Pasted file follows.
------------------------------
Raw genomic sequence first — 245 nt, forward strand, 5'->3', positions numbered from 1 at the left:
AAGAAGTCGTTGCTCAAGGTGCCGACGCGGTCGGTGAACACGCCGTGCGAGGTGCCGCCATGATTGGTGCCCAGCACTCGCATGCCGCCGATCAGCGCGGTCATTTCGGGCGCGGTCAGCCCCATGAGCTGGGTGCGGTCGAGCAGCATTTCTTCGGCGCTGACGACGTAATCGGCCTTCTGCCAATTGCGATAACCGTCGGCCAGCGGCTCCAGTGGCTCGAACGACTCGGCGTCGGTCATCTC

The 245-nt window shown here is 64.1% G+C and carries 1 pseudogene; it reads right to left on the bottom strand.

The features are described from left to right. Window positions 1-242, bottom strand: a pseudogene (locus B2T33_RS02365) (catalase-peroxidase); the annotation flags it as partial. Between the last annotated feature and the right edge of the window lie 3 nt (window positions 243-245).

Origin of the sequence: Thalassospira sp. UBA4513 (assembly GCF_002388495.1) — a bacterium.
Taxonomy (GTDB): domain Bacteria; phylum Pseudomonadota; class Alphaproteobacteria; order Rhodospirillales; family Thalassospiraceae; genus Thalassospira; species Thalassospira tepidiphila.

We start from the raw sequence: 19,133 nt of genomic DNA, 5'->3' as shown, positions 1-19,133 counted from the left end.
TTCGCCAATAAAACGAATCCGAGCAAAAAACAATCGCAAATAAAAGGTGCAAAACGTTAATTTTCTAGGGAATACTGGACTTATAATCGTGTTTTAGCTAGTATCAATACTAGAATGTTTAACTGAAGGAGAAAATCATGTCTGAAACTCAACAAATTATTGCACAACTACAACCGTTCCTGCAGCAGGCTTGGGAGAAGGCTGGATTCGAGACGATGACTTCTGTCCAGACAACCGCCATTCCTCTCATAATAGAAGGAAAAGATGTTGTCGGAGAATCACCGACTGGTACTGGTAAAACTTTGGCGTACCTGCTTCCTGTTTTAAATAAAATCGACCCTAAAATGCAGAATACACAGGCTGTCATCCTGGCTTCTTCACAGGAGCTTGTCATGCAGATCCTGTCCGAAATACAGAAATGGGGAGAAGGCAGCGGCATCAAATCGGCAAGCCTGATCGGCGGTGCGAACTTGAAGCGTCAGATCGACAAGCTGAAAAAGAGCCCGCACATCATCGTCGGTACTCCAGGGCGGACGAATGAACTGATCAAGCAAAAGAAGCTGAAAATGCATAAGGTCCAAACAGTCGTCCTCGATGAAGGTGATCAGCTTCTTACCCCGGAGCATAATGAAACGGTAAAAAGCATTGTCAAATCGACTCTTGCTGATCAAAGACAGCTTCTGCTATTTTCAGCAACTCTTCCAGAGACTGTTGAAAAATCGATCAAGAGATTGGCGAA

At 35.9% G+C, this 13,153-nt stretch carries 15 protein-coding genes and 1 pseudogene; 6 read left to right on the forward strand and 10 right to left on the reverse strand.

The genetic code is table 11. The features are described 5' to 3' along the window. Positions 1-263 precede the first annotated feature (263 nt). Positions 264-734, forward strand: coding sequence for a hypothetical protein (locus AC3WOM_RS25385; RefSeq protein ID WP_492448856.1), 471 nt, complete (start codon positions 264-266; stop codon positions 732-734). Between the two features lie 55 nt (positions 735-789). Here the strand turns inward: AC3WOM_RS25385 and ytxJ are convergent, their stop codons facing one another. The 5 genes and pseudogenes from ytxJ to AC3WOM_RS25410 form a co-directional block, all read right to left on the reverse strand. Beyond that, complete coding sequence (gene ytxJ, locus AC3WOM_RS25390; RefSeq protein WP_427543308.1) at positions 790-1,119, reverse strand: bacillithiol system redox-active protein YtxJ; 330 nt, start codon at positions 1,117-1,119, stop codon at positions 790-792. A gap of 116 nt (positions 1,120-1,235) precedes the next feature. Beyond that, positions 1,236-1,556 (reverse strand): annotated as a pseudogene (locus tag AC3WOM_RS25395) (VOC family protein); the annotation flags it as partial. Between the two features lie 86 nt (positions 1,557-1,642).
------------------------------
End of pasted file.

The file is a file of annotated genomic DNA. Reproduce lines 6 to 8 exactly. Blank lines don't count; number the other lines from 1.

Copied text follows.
Taxonomy (GTDB): domain Bacteria; phylum Pseudomonadota; class Alphaproteobacteria; order Rhodospirillales; family Thalassospiraceae; genus Thalassospira; species Thalassospira tepidiphila.

We start from the raw sequence: 19,133 nt of genomic DNA, 5'->3' as shown, positions 1-19,133 counted from the left end.
TTCGCCAATAAAACGAATCCGAGCAAAAAACAATCGCAAATAAAAGGTGCAAAACGTTAATTTTCTAGGGAATACTGGACTTATAATCGTGTTTTAGCTAGTATCAATACTAGAATGTTTAACTGAAGGAGAAAATCATGTCTGAAACTCAACAAATTATTGCACAACTACAACCGTTCCTGCAGCAGGCTTGGGAGAAGGCTGGATTCGAGACGATGACTTCTGTCCAGACAACCGCCATTCCTCTCATAATAGAAGGAAAAGATGTTGTCGGAGAATCACCGACTGGTACTGGTAAAACTTTGGCGTACCTGCTTCCTGTTTTAAATAAAATCGACCCTAAAATGCAGAATACACAGGCTGTCATCCTGGCTTCTTCACAGGAGCTTGTCATGCAGATCCTGTCCGAAATACAGAAATGGGGAGAAGGCAGCGGCATCAAATCGGCAAGCCTGATCGGCGGTGCGAACTTGAAGCGTCAGATCGACAAGCTGAAAAAGAGCCCGCACATCATCGTCGGTACTCCAGGGCGGACGAATGAACTGATCAAGCAAAAGAAGCTGAAAATGCATAAGGTCCAAACAGTCGTCCTCGATGAAGGTGATCAGCTTCTTACCCCGGAGCATAATGAAACGGTAAAAAGCATTGTCAAATCGACTCTTGCTGATCAAAGACAGCTTCTGCTATTTTCAGCAACTCTTCCAGAGACTGTTGAAAAATCGATCAAGAGATTGGCGAA